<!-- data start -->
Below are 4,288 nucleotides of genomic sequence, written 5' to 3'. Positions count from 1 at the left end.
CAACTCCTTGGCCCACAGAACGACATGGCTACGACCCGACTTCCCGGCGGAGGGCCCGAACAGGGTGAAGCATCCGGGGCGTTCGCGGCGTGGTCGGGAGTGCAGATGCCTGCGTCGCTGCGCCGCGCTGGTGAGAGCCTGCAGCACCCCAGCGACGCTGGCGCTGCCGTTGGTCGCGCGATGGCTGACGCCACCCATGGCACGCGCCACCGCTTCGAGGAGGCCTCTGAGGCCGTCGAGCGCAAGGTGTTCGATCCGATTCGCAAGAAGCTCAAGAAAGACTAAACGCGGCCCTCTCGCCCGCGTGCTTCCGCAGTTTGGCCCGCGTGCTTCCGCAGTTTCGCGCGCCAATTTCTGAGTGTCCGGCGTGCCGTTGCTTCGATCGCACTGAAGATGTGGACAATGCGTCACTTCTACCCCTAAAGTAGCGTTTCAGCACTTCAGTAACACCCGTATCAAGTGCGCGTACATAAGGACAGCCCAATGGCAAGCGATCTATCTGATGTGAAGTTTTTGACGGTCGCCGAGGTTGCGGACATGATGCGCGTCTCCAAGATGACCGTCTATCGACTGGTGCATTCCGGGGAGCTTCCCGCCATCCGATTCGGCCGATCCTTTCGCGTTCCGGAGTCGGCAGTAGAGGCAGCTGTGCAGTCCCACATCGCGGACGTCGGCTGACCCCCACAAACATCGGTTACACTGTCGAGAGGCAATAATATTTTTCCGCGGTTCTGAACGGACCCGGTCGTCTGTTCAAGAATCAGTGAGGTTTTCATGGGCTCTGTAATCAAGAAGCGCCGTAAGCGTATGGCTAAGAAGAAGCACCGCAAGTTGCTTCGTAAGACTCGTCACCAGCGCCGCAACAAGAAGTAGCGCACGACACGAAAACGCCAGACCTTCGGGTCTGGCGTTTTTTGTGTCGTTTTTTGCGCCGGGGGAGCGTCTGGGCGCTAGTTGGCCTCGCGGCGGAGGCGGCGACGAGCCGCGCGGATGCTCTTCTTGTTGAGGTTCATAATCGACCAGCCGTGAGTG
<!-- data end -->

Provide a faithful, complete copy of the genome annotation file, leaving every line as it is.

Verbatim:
Below are 4,288 nucleotides of genomic sequence, written 5' to 3'. Positions count from 1 at the left end.
CAACTCCTTGGCCCACAGAACGACATGGCTACGACCCGACTTCCCGGCGGAGGGCCCGAACAGGGTGAAGCATCCGGGGCGTTCGCGGCGTGGTCGGGAGTGCAGATGCCTGCGTCGCTGCGCCGCGCTGGTGAGAGCCTGCAGCACCCCAGCGACGCTGGCGCTGCCGTTGGTCGCGCGATGGCTGACGCCACCCATGGCACGCGCCACCGCTTCGAGGAGGCCTCTGAGGCCGTCGAGCGCAAGGTGTTCGATCCGATTCGCAAGAAGCTCAAGAAAGACTAAACGCGGCCCTCTCGCCCGCGTGCTTCCGCAGTTTGGCCCGCGTGCTTCCGCAGTTTCGCGCGCCAATTTCTGAGTGTCCGGCGTGCCGTTGCTTCGATCGCACTGAAGATGTGGACAATGCGTCACTTCTACCCCTAAAGTAGCGTTTCAGCACTTCAGTAACACCCGTATCAAGTGCGCGTACATAAGGACAGCCCAATGGCAAGCGATCTATCTGATGTGAAGTTTTTGACGGTCGCCGAGGTTGCGGACATGATGCGCGTCTCCAAGATGACCGTCTATCGACTGGTGCATTCCGGGGAGCTTCCCGCCATCCGATTCGGCCGATCCTTTCGCGTTCCGGAGTCGGCAGTAGAGGCAGCTGTGCAGTCCCACATCGCGGACGTCGGCTGACCCCCACAAACATCGGTTACACTGTCGAGAGGCAATAATATTTTTCCGCGGTTCTGAACGGACCCGGTCGTCTGTTCAAGAATCAGTGAGGTTTTCATGGGCTCTGTAATCAAGAAGCGCCGTAAGCGTATGGCTAAGAAGAAGCACCGCAAGTTGCTTCGTAAGACTCGTCACCAGCGCCGCAACAAGAAGTAGCGCACGACACGAAAACGCCAGACCTTCGGGTCTGGCGTTTTTTGTGTCGTTTTTTGCGCCGGGGGAGCGTCTGGGCGCTAGTTGGCCTCGCGGCGGAGGCGGCGACGAGCCGCGCGGATGCTCTTCTTGTTGAGGTTCATAATCGACCAGCCGTGAGTG